Stronger Unions Needed to Sustain Recent Middle-Class Gains

The latest data from the U.S. Census Bureau show that typical American households are finally seeing their incomes grow since the recession. The median household income jumped from $53,718 in 2014 to $56,516 in 2015, an increase of 5.2 percent. Notably, gains in income were broadly shared in 2015, with lower- and middle-income families seeing faster gains than the rich. However, there is much ground to make up: The share of national income accruing to the middle class remains near record lows.

Unions can help rebuild the middle class. When working people join together in unions, they are better able to secure a fair share of income. Unfortunately, the proportion of American workers joined in unions has declined dramatically over recent decades. In 2015, a little more than 11 percent of U.S. workers were union members, the lowest share since the passage of the landmark National Labor Relations Act in 1935. Without strong unions, workers lose power in the workplace and in the political realm, weakening their ability to negotiate for higher wages and beneficial public policies for the middle class.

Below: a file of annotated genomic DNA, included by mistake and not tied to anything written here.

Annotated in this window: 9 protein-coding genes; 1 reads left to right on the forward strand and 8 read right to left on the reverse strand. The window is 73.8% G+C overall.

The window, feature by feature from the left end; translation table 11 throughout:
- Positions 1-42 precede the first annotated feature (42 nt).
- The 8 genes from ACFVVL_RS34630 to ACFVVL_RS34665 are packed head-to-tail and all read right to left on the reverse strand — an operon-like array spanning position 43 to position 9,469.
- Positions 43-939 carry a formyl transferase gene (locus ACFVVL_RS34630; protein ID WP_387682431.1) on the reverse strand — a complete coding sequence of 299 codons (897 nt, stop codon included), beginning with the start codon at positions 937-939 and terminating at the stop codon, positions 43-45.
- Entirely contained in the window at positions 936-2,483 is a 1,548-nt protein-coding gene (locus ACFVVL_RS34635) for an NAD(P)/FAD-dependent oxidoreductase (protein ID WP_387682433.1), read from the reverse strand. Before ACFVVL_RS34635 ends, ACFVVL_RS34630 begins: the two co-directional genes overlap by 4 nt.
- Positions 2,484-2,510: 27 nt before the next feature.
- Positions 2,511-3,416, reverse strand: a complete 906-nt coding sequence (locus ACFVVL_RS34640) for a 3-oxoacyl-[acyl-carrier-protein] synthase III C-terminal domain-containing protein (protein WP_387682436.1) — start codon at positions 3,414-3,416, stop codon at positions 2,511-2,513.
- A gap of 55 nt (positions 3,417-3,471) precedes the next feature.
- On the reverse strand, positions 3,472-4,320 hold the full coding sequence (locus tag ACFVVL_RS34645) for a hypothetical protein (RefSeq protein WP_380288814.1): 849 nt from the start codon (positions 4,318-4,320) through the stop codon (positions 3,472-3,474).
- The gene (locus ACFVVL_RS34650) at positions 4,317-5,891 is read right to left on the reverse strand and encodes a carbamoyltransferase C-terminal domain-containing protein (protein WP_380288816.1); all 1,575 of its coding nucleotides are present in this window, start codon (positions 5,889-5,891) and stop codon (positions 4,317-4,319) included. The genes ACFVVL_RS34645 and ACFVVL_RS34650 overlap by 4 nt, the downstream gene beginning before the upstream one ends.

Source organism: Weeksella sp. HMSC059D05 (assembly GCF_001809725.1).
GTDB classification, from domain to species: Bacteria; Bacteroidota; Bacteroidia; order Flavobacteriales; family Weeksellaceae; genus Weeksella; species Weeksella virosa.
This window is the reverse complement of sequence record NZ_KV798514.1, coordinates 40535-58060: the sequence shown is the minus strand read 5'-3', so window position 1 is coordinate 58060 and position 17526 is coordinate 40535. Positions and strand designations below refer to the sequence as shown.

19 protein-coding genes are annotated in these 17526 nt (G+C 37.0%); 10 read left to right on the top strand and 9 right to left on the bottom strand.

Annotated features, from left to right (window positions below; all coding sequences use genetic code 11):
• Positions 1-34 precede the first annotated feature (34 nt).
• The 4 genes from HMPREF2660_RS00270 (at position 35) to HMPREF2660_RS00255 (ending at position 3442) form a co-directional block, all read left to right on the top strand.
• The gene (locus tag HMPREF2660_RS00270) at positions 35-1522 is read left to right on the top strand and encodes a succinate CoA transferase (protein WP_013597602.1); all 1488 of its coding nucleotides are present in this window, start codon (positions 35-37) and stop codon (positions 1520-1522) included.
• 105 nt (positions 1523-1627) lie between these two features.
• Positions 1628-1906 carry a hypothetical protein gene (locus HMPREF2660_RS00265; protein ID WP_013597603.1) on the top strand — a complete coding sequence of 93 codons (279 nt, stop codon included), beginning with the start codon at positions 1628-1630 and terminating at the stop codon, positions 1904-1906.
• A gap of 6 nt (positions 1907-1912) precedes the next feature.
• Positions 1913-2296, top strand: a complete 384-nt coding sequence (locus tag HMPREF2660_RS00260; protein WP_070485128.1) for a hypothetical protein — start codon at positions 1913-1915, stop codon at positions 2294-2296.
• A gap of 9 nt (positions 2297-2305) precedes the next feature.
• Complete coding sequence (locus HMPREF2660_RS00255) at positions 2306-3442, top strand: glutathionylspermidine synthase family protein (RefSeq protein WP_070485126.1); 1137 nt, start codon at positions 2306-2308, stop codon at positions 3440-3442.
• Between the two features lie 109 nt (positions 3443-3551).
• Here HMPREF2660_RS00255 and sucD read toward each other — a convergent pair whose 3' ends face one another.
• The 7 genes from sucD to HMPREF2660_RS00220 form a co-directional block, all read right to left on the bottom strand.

This article was originally published in CAP Action.